Monday, December 2, 2013

Death of a President - Part III, William McKinley

This article looks at the third of three presidential assassinations to occur during the lifetime of John and Frances Glessner.   William McKinley was elected to the first of two terms in 1896; on March 4, 1897 he was sworn in as the nation’s 25th president.  Six months into his second term, McKinley visited the Pan-American Exposition in Buffalo, New York.  He delivered his address at the fairgrounds to an audience estimated at 50,000 on September 5, 1901.

The next day, after visiting Niagara Falls, the President returned to the fairgrounds, where he was to meet the public at the Temple of Music.  A man by the name of Leon Czolgosz, who decided he needed “to do something heroic” after hearing a speech by anarchist Emma Goldman in Cleveland, came to the head of the line, and pulling a gun out from beneath a handkerchief, shot McKinley two times in the abdomen.  One bullet hit a button and was deflected, but the other entered the president’s body.

McKinley was taken by ambulance to the hospital on the fairgrounds.  Dr. Matthew D. Mann was unable to locate the bullet, so cleaned and closed the wound.  Ironically, a primitive x-ray machine was being exhibited at the Exposition, but was not employed to locate the bullet.  McKinley was taken to Milburn House where he convalesced for several days and appeared to be improving. 

On the morning of September 13th, his health quickly deteriorated; unknown to his doctors gangrene was growing on the walls of his stomach and poisoning his blood.   By evening, McKinley realized the end was near, and with friends and relatives gathered around his bedside, his last words were reported to be, “We are all going, we are all going, God’s will be done, not ours.”  He died at 2:15 am on September 14, 1901 and later that day Theodore Roosevelt was sworn in as president.  Czolgosz was quickly put on trial for murder, found guilty, and was executed on October 29, 1901.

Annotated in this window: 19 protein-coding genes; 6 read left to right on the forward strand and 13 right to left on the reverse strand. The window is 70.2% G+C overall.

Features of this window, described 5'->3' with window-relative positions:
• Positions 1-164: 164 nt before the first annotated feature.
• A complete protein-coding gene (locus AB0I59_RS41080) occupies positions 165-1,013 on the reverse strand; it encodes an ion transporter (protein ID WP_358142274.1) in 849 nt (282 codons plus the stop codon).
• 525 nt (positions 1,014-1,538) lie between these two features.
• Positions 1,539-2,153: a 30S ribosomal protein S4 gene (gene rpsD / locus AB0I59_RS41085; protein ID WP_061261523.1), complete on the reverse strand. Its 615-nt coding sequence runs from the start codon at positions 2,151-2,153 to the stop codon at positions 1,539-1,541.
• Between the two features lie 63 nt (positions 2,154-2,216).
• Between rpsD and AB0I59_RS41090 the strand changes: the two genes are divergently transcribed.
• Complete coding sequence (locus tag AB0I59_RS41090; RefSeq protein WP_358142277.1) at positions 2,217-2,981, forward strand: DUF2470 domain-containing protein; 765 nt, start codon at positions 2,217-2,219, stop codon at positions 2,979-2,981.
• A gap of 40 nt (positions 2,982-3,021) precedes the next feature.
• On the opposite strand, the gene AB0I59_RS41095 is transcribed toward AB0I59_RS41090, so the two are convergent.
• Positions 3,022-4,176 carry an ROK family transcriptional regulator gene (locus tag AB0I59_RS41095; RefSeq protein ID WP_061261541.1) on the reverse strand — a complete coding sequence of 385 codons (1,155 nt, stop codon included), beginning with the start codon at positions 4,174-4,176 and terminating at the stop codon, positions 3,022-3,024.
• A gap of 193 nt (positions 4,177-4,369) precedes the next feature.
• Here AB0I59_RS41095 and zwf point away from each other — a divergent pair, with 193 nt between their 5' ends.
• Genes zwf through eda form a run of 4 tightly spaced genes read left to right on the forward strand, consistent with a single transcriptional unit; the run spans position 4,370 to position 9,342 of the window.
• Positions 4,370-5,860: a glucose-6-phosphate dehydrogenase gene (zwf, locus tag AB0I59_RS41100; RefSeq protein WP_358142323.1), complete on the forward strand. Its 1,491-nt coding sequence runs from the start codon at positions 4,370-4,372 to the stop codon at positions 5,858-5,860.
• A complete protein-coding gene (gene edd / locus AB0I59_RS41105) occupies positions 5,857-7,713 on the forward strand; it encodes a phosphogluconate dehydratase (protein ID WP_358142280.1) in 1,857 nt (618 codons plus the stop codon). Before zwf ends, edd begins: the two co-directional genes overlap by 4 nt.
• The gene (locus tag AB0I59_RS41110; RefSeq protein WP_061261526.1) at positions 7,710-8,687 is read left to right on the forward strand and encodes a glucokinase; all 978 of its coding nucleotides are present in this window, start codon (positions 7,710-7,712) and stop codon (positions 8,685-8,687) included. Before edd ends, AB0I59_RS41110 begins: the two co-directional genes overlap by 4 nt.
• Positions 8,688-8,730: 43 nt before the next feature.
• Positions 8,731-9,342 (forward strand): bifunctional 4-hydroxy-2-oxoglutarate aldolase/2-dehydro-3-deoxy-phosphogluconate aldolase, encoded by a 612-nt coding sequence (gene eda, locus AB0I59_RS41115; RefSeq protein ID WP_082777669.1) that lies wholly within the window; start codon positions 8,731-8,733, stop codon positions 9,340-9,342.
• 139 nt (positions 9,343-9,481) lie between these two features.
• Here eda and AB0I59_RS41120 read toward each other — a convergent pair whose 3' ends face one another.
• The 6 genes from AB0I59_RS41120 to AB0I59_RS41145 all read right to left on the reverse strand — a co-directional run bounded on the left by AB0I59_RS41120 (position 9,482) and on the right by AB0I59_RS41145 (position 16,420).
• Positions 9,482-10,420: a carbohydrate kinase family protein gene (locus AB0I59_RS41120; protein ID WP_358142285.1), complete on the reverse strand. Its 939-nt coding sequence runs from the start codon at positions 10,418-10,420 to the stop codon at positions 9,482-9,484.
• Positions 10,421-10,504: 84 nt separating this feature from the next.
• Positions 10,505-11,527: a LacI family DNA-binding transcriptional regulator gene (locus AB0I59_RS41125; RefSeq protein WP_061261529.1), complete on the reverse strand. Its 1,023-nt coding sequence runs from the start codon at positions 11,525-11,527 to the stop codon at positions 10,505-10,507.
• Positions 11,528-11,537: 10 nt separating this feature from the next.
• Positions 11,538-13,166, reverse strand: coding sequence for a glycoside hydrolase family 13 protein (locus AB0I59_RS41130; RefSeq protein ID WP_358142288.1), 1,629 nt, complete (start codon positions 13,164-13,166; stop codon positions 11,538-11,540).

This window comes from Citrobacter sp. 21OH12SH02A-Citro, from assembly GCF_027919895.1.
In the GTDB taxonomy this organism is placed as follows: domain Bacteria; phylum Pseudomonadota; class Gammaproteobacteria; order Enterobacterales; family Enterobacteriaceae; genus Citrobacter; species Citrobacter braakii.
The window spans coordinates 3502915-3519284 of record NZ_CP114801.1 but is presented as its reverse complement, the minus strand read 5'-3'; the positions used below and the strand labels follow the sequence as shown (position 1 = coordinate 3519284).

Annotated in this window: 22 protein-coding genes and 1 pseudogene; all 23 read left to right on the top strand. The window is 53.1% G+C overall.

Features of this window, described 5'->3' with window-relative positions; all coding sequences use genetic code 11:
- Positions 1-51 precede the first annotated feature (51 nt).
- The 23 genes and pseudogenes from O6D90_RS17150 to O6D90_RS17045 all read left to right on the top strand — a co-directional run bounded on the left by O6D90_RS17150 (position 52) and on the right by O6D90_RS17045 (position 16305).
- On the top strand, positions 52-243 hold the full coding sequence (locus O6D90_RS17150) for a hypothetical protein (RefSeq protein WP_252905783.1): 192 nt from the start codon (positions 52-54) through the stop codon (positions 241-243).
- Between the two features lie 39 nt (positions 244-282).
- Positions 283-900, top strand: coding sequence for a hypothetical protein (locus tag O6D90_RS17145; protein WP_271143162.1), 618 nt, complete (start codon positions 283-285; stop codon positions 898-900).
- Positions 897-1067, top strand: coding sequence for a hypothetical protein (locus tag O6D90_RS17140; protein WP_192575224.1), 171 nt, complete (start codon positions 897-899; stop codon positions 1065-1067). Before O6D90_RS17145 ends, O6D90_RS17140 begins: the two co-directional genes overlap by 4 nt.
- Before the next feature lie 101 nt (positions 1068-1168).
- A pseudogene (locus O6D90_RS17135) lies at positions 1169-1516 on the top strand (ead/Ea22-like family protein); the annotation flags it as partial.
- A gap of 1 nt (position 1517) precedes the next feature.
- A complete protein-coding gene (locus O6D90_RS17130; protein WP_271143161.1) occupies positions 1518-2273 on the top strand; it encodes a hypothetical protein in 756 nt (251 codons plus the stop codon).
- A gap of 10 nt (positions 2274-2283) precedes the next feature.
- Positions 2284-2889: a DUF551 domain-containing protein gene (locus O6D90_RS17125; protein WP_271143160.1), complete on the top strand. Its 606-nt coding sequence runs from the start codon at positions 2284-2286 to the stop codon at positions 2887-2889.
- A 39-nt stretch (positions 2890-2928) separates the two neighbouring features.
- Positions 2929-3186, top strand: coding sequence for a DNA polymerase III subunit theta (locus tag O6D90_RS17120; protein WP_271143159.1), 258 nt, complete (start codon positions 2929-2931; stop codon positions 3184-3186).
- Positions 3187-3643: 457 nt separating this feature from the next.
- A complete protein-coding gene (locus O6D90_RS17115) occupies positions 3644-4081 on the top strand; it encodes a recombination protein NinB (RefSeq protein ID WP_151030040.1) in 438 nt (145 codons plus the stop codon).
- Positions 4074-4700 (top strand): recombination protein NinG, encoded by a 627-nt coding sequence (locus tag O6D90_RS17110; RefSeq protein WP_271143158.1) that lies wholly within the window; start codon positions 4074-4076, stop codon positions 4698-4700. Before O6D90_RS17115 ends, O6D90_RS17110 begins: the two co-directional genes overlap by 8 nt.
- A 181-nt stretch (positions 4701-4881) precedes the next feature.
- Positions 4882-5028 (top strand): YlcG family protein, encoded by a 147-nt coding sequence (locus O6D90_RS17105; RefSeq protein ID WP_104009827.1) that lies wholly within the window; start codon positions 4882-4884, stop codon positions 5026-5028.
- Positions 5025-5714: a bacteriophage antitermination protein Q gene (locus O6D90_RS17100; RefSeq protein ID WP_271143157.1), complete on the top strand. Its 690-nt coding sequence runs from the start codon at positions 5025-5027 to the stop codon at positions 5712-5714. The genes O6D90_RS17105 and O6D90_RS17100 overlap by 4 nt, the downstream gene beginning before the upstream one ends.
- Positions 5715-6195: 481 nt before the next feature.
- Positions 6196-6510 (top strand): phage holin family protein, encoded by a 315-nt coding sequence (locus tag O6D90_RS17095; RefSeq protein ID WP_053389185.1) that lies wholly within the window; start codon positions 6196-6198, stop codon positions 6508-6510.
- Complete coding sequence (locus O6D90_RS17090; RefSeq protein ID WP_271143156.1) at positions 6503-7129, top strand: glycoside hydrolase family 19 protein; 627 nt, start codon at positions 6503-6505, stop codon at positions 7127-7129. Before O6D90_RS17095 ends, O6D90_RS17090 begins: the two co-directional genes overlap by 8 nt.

The president’s body was taken by train to Washington DC where it first lay in the East Room of the White House, and then in state in the Capitol.  It was then taken to the Stark County Courthouse in Canton, Ohio.  On September 19th, the funeral service was held at the First Methodist Church, and then the casket was taken to the McKinley house.  Mrs. McKinley, overcome with grief, did not attend the services in Washington or Canton, but did listen from an adjacent room to the funeral service at their home.   In September 1907, the McKinley monument was completed in Canton, containing the bodies of the president, his two daughters, and his wife who had died four months before the monument was dedicated.

Interestingly, Frances Glessner’s journal only makes two brief mentions of the assassination.  For reasons unknown, but possibly due to ill health, she made only brief sporadic entries in her journal during mid-1901.  An entry covering five weeks written at The Rocks dated September 14, 1901, notes only “President McKinley was shot” and then “Saturday the 14th President McKinley died.”

Thomas and Mary (Glessner) Kimball